A conversation with Ralf Hutter of KRAFTWERK (May, 2005)


Above: Folk musicians touring the European countryside by bicycle. Photograph Roger-Viollet /Rex Features

The following was originally published in the LAWeekly on June 2, 2005…

Man-Machines of Loving Grace
by Jay Babcock

I like to think (and
the sooner the better!)
of a cybernetic meadow
where mammals and computers
live together in mutually
programming harmony
like pure water
touching clear sky.

—from “All Watched Over by Machines of Loving Grace” by Richard Brautigan

Next Tuesday, German electronic-music pioneers Kraftwerk will perform in Los Angeles for the first time since their now-legendary show at the Hollywood Palladium in 1996. That concert drew an appreciative, astoundingly diverse cross-genre audience: indie-rock nerds and art-school casualties, computer-programming geeks and hip-hop heads, synth freaks and industrial goths, every laptop musician west of the Colorado and — oh yes! — breakdancers. Machines, it seems, had succeeded in uniting humans.

It’s impossible to overstate Kraftwerk’s influence on pop music and culture over the last 30 years, from new wave to hip-hop, electronica to (yawn) Coldplay (who use the riff from “Computer Love” on their new song, “Talk”). We all know Kraftwerk songs — odes to transportation like “Autobahn” and “Trans-Europe Express,” future/now manifestoes like “Man/Machine” and “The Robots” — but it’s in the live context, where the songs are joined to specially designed graphics, that Kraftwerk achieves a purity of all-encompassing vision that secular music rarely touches. It’s all about rapture, and an interaction with — or longing for — a relationship with something other than human.

On the telephone, Ralf Hutter — co-founder of Kraftwerk with Florian Schneider, and now approaching 60 years of age — is helpful and deliberate, like a professor pleased to have a visitor who’s interested in his research on an obscure subject.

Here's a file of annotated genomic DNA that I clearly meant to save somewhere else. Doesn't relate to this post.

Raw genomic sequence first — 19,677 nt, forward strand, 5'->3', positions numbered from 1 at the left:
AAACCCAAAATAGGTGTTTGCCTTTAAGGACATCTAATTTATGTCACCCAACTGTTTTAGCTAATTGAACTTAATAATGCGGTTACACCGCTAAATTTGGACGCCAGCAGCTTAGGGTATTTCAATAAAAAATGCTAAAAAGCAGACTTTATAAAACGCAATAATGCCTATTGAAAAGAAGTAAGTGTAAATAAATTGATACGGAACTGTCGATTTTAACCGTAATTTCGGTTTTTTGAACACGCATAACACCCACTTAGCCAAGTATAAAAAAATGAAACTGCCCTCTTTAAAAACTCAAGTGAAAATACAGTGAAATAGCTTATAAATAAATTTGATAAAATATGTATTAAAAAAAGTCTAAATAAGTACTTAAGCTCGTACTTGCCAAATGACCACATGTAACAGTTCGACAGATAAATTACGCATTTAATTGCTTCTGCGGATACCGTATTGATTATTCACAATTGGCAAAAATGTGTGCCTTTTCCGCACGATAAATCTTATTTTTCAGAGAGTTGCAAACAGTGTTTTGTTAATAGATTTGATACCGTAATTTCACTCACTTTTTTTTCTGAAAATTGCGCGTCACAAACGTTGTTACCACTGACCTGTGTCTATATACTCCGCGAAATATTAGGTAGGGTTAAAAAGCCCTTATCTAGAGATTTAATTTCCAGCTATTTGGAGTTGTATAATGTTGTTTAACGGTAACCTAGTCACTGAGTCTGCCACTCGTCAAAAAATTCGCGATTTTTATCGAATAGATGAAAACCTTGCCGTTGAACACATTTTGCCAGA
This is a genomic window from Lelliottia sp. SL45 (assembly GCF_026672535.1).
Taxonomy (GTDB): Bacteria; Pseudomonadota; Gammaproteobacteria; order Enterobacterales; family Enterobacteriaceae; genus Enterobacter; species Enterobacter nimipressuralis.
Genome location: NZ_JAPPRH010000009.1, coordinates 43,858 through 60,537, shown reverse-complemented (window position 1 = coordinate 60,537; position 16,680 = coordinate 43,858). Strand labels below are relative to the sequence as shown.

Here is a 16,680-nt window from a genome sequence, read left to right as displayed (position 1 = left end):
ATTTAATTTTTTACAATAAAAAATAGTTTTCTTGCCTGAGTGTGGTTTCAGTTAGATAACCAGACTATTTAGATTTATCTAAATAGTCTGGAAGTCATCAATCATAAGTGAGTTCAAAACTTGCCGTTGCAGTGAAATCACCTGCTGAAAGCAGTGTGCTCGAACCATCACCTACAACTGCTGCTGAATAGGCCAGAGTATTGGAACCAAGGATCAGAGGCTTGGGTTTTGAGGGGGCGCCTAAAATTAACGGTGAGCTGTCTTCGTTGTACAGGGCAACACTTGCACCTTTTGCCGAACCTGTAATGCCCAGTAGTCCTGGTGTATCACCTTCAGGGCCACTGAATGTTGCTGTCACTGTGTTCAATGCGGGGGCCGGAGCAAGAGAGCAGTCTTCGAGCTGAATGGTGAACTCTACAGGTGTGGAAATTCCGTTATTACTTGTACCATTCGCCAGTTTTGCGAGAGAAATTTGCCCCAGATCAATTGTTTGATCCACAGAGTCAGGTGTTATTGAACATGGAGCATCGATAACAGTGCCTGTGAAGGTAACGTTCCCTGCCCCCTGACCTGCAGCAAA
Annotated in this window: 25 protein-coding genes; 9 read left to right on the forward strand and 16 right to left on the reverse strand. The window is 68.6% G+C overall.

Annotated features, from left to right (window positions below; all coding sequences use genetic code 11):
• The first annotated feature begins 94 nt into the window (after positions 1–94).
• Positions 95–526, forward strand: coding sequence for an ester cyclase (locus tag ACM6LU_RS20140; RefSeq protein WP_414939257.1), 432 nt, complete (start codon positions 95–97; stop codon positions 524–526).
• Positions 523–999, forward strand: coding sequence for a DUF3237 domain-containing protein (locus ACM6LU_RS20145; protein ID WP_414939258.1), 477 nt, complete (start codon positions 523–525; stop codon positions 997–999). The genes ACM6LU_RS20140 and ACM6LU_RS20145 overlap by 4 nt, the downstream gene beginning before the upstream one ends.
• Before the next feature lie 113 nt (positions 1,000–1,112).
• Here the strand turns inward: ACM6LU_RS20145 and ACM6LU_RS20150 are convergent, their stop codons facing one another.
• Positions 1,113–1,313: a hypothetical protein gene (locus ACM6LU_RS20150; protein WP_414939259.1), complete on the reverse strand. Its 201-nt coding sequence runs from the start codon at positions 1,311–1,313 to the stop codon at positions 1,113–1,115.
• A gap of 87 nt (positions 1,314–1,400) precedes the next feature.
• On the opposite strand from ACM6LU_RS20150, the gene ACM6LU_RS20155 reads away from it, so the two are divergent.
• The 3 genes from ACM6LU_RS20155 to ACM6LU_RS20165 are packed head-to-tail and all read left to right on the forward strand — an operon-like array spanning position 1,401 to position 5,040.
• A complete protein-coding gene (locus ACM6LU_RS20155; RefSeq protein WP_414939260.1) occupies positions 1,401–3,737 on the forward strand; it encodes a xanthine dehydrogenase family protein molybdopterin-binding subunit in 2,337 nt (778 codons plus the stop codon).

Q: There’s a bumper sticker that says “Drum machines have no soul.” Do you think that is true?

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from Big O Zine:

ROIO of the Week [Recordings of Indeterminate Origin]

K4: Bremen Radio 1971 [SEIDR 026]
Live at Gondel Kino, Bremen, Germany, June 25, 1971.

“There isn’t any extra information about this unofficial release either in the liner notes or on the interweb thing – however, as you listen it becomes obvious that this is indeed a recording of the rather short-lived lineup of Kraftwerk that includes Michael Rother and Klaus Dinger in its ranks! That’s right – Neu! as part of Kraftwerk!!!

“It’s basically a whole CD of extended “side-long” jams in the style of the first Kraftwerk albums performed in front of a small but enthusiastic audience and broadcast on Bremen Radio in 1971. The members of Neu! really take a forward role here, with Rother’s guitar driving things for most of the time and sounding quite rocking, with glimpses of his future soaring melodic sound in the extended jam passages. The guitar and drums are backed up by synth and I believe organ bass, with notable exceptions of flute taking the forefront on the great version of Ruckzack (from the first Kraftwerk LP) and is it distorted electric violin on K4? Maybe just Rother taking a violin bow to his guitar strings! Proto-Kraftwerk and proto-Neu! It’s exciting stuff, and on top of that the sound quality is excellent – a professional radio recording.

“How has this recording not become better known over the past 35 years since it was made?! I don’t know. It appears to be a newly released CDR edition with good-quality (but privately printed) packaging. Maybe it has stayed in the Radio Bremen archives until now? If you’re sceptical about the authenticity I’m sure a listen will persuade you… and hearing someone in the crowd shout “Michael!” in the last second of the recording is the icing on the cake.” – Little Bear [who shared the recording on the internet]

This isn’t the motorik, some might even say monotonous, electronic sound of Kraftwerk. Early Kraftwerk were more experimental with sounds and effects – not quite dance music.
– The Little Chicken

Click on the highlighted tracks to download the MP3s (these are high quality, stereo MP3s – sample rate of 192 kibit/s). As far as we can ascertain none of the tracks have been officially released.

Track 01 Heavy Metal Kids (07:54)

Track 02 K1 (15:39)

Track 03 K2 (Ruckzuck) (19:20)

Track 04 K3 (15:19)

Track 05 K4 (11:30)


Ralf Hutter [organ]
Florian Schneider [woodwind]
Michael Rother
Klaus Dinger

A+ Stereo Soundboard Recording taken from a recently issued R.O.I.O.